Art Stage Singapore 2018 - SAC Gallery
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Art Stage Singapore 2018

Art Stage Singapore 2018

Art Stage Singapore 2018
Booth C8 | S.A.C. Gallery Bangkok

In Art Stage Singapore this year, S.A.C. Subhashok The Arts Centre is joining for our first art fair in 2018. We are delighted to present three Thai artists showing their artworks with us in the art fair:

– Thidarat Chantachua
– Verapong SritrakulKitjakarn
– Kma Sirisamphan

The main features in our booth this year are a special project “Restart” by Thidarat Chantachua; and, a special show by ‘Verapong SritrakulKitjakarn’ who is going to do a Live painting in our booth from Jan 25- Jan 27.

Anyone who visiting or staying in Singapore, please come to see us at Booth C8 | S.A.C. Gallery Bangkok in Art Stage Singapore 2018 :

Venue: Marina Bay Sands Expo And Convention Centre , Hall A – C

THU,25 JAN 2018,3 pm-6 pm, VIP Preview; 6 pm- 9 pm, Vernissage; 9 pm-12 am. VIP After Party
FRI,26 JAN 2018,12 pm – 9 pm, Public show day
SAT, 27 JAN 2018, 11am – 7pm, public Show Day
SUN, 28 JAN 2018,11am – 6 pm, public Show Day

Verapong SritrakulKitjakarn
(Highlight: Live painting by artist at booth C8 from Jan 25- Jan 27)

Verapong SritrakulKitjakarn humbly compared his new series to “a speck of dust in a chronicle record” of the world history, it consists of paintings that were painted in swift strokes, expressively represent what the artist felt at the time of conception. Sritrakul’s works are characteristic for his powerful concepts and highly skilled craftmanship without having to draft nor sketch beforehand. Every inch of a work is a chronicle record by the artist of different eras that are strung together through his memories.

Verapong SritrakulKitjakarn has had experience in exhibiting in local and international venues over hundred times from 2002 until present. Aside from winning a national prize and showing his works in Thailand, Sritrakul has shown his works in many countries such as Korea, Japan, Romania, Italy, Poland, Greece, Germany, France, Malaysia, Egypt, USA, Spain, Singapore, Belgium, Portugal, Turkey, Taiwan, Bulgaria, Laos, Vietnam, Czech Republic and Macedonia.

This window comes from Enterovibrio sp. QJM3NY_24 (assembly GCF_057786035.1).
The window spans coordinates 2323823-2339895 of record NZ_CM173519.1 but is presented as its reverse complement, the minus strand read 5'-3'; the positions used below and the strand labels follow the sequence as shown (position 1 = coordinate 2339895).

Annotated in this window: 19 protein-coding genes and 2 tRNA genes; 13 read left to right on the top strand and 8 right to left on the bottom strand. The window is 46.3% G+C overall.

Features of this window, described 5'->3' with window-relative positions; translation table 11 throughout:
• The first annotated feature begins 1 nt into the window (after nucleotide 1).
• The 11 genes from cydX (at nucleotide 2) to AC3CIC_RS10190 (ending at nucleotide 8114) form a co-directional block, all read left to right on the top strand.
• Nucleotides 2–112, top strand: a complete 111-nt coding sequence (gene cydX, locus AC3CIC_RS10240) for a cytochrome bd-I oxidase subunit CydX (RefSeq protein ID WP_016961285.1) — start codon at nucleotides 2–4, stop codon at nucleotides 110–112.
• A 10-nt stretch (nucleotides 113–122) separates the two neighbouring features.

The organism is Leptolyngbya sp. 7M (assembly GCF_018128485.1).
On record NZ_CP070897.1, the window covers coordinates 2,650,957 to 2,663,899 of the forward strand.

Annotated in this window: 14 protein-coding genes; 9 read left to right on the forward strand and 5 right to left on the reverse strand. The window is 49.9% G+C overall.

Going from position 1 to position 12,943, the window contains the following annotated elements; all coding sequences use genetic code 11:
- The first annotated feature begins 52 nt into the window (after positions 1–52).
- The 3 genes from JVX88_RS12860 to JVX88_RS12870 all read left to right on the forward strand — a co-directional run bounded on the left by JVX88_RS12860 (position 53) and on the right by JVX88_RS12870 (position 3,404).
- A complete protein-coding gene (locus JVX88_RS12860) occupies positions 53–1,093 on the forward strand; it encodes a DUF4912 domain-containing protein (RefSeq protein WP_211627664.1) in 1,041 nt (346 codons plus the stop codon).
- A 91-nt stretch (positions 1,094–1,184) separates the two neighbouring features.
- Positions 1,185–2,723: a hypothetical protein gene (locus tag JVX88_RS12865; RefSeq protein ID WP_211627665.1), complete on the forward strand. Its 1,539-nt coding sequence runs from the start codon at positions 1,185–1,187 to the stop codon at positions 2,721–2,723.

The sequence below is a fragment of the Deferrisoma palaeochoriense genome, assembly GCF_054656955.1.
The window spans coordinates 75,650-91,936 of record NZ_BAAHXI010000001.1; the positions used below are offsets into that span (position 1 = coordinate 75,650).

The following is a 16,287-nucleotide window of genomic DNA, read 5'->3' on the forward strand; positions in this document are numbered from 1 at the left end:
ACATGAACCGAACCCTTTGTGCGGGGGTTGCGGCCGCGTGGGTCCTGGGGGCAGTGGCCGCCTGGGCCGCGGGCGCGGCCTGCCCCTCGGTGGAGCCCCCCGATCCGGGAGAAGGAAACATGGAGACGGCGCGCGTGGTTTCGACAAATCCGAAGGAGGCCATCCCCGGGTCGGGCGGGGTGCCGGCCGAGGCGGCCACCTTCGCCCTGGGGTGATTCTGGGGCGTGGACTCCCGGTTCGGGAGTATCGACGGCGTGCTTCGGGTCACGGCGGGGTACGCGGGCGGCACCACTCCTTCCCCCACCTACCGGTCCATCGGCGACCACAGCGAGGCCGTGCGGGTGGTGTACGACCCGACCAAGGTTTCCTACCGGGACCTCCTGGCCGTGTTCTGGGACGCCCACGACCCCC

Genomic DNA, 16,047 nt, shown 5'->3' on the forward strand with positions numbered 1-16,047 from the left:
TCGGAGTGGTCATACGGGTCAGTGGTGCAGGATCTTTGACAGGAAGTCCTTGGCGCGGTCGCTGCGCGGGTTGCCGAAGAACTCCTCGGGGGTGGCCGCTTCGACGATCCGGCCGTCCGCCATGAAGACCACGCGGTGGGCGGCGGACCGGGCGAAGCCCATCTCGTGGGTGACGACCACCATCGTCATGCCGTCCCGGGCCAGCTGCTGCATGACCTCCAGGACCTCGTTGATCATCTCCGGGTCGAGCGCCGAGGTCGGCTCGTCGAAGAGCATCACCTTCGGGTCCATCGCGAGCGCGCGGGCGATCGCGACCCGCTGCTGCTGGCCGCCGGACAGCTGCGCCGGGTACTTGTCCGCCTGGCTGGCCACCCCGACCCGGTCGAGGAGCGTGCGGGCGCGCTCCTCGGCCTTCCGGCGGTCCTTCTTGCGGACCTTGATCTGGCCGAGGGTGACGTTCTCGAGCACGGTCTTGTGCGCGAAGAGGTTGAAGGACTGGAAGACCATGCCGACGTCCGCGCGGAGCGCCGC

Thidarat Chantachua
(Highlight: Special project “Restart” tent, Artist tour at booth C8 from Jan 25- Jan 27))

Thidarat Chantachua’s mixed media works take visual cues and foundations from Islamic arts that are often characterised by geometrical patterns. Each thread in Thidarat Chantachua’s work is meticulously sewn on to a dark-coloured fabric, typically used to make robes for religious purposes. The sewn threads glow in the dark, much like the stars across an open night sky which guide lost travellers. The reassuring presence of the stars is fleeting however as their glow tapers off and disappears. The loss of the guiding stars represents the uncertain future for refugees worldwide. The tents tight space feels constricting and challenges one to imagine living there indefinitely. The atmosphere is claustrophobic but yet also vulnerable. For some people this will be temporary, for others, where they will spend decades of their lives. The paths the people have travelled, the lines of strings, draw the eyes from one point to another creating depth and illusion. This is the artist’s way of guiding the audience eyes along the winding paths of the human migrations. The artist greatly believes that through her creations of architectural patterns and repetitions of forms and lines a mental peace can be established.

Kma Sirisamphan
(Highlight: Bronze and Stainless Steel sculptures)

In the past few decades, Kma Sirisamphan has constantly spoken to himself through his works, transforming his feelings for everything into his creative energy for each artwork. The whole series is from his own and others’ life experience, pulling from his perceptions of dealing with growth, success and failure, seeking for the value of life. All the pieces express not only the full range of his cheeky and intellectually subtle language of sculpture but also show his wonderful outlook on creating in life.  Throughout his series, Kma Sirisamphan has shone a spotlight on the curvature of the sculptures. The form of the muscles exhibits an emotional force. The attention to detail establishes a middle ground where abstract meets realism. The focus is on the lines of the muscles and the colors used are natural. Karma appears in various narratives that he is weaving throughout the exhibition; ranging from love to sadness. These emotional stories not only today awaken feelings of sympathy and sorrow in the audience but also are responsible for awakening his period of dormant creativity.